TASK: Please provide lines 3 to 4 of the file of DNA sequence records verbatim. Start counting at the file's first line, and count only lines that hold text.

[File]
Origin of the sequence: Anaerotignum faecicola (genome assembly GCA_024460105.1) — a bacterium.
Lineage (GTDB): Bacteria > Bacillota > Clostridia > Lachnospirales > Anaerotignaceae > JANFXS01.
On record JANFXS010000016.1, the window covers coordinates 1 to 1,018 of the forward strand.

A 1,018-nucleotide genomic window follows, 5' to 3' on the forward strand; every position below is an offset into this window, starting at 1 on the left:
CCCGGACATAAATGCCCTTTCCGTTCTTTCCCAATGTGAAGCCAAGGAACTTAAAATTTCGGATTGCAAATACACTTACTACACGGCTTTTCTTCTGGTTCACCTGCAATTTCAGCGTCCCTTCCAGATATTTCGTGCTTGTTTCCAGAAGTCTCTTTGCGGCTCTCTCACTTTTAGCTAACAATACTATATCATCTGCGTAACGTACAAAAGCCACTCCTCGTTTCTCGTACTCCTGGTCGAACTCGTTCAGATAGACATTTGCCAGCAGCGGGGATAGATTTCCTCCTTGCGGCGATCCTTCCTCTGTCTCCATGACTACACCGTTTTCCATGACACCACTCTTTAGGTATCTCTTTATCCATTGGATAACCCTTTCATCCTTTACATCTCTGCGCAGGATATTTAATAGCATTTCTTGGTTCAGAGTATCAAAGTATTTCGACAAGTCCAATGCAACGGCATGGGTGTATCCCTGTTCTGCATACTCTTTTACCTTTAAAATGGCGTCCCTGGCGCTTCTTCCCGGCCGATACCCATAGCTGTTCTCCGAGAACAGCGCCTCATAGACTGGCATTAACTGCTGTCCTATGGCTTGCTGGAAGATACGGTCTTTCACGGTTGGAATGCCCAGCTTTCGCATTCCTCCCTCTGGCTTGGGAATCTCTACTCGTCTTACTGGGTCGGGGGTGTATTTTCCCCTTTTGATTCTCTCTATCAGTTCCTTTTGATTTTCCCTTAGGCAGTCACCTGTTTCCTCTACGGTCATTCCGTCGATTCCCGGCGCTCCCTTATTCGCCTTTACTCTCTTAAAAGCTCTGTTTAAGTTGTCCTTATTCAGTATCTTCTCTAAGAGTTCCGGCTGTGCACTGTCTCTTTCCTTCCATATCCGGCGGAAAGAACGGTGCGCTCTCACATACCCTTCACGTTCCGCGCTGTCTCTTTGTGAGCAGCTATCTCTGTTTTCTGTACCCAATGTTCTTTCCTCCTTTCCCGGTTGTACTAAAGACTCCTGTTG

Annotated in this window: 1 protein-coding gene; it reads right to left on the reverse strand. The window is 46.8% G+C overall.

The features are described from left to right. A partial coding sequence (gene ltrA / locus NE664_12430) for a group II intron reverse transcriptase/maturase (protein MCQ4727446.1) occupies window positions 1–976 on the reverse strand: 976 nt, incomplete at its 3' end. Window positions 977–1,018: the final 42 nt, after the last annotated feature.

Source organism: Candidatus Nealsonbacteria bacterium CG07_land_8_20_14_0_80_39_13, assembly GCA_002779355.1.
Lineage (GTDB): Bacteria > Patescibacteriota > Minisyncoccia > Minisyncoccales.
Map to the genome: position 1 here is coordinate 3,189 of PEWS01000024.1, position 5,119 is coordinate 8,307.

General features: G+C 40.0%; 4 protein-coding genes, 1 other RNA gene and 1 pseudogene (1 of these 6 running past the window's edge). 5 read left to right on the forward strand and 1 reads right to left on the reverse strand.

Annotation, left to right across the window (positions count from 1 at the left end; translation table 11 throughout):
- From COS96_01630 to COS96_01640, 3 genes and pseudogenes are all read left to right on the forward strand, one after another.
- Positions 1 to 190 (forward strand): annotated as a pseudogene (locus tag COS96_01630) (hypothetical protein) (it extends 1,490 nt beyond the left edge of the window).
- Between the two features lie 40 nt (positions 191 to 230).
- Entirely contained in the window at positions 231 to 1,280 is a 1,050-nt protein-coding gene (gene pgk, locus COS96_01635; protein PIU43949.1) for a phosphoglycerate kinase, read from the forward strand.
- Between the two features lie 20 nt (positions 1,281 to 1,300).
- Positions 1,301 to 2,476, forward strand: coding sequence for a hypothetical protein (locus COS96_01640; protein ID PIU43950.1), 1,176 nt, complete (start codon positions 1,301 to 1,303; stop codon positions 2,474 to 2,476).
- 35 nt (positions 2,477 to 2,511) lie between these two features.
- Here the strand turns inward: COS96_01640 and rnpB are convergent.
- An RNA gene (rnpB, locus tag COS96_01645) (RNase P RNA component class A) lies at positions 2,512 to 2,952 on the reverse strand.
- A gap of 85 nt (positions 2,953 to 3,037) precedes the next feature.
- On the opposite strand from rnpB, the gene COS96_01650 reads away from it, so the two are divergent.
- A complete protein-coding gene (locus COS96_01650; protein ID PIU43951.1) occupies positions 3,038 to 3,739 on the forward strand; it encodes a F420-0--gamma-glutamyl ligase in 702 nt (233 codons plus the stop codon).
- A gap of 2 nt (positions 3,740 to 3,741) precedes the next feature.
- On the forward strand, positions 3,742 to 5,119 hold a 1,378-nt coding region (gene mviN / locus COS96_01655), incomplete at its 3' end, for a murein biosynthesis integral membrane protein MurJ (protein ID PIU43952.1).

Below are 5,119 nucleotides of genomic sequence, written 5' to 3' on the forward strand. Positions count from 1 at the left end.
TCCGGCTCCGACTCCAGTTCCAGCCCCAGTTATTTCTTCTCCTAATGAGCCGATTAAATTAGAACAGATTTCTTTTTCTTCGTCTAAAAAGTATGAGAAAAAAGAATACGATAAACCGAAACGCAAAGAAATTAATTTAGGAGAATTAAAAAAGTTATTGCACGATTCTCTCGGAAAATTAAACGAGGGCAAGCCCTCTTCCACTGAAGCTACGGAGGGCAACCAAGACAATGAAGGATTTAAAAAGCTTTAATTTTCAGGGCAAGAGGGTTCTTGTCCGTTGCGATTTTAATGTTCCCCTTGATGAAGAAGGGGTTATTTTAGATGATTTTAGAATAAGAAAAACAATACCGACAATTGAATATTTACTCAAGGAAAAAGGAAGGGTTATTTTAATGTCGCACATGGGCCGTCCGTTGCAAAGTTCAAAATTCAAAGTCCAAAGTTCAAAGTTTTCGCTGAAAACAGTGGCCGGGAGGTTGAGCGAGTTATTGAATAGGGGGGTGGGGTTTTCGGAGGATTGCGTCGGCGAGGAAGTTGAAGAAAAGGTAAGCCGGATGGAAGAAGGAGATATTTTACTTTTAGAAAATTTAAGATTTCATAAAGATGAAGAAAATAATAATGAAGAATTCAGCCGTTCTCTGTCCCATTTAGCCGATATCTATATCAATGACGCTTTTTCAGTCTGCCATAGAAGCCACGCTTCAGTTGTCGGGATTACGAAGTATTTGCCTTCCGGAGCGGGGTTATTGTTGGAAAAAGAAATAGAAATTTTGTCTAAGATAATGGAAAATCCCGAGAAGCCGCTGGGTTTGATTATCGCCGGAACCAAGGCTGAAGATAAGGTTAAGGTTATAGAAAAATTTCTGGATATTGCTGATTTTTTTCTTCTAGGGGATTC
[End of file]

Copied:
On record JANFXS010000016.1, the window covers coordinates 1 to 1,018 of the forward strand.

A 1,018-nucleotide genomic window follows, 5' to 3' on the forward strand; every position below is an offset into this window, starting at 1 on the left: